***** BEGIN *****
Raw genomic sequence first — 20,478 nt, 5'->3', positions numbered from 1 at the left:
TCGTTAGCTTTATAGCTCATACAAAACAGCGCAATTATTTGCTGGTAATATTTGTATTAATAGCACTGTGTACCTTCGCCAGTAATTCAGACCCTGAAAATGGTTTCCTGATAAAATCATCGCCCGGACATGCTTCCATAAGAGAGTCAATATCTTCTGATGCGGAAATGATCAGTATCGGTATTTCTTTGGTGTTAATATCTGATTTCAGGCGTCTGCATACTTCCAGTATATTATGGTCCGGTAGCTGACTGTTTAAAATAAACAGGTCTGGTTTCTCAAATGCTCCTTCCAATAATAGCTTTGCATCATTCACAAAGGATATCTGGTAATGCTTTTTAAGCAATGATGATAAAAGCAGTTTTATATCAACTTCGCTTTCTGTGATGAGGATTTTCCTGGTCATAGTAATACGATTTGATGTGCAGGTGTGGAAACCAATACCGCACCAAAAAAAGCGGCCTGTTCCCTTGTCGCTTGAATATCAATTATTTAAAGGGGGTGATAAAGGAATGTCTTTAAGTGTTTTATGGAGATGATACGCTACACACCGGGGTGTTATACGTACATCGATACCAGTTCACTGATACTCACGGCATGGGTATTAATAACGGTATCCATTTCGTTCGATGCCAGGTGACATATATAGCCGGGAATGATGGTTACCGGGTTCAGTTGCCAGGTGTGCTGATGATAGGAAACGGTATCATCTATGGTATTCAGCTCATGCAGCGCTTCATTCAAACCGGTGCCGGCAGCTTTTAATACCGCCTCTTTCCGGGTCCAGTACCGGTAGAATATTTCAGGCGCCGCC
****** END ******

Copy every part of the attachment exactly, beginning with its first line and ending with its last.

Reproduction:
Raw genomic sequence first — 20,478 nt, 5'->3', positions numbered from 1 at the left:
TCGTTAGCTTTATAGCTCATACAAAACAGCGCAATTATTTGCTGGTAATATTTGTATTAATAGCACTGTGTACCTTCGCCAGTAATTCAGACCCTGAAAATGGTTTCCTGATAAAATCATCGCCCGGACATGCTTCCATAAGAGAGTCAATATCTTCTGATGCGGAAATGATCAGTATCGGTATTTCTTTGGTGTTAATATCTGATTTCAGGCGTCTGCATACTTCCAGTATATTATGGTCCGGTAGCTGACTGTTTAAAATAAACAGGTCTGGTTTCTCAAATGCTCCTTCCAATAATAGCTTTGCATCATTCACAAAGGATATCTGGTAATGCTTTTTAAGCAATGATGATAAAAGCAGTTTTATATCAACTTCGCTTTCTGTGATGAGGATTTTCCTGGTCATAGTAATACGATTTGATGTGCAGGTGTGGAAACCAATACCGCACCAAAAAAAGCGGCCTGTTCCCTTGTCGCTTGAATATCAATTATTTAAAGGGGGTGATAAAGGAATGTCTTTAAGTGTTTTATGGAGATGATACGCTACACACCGGGGTGTTATACGTACATCGATACCAGTTCACTGATACTCACGGCATGGGTATTAATAACGGTATCCATTTCGTTCGATGCCAGGTGACATATATAGCCGGGAATGATGGTTACCGGGTTCAGTTGCCAGGTGTGCTGATGATAGGAAACGGTATCATCTATGGTATTCAGCTCATGCAGCGCTTCATTCAAACCGGTGCCGGCAGCTTTTAATACCGCCTCTTTCCGGGTCCAGTACCGGTAGAATATTTCAGGCGCCGCC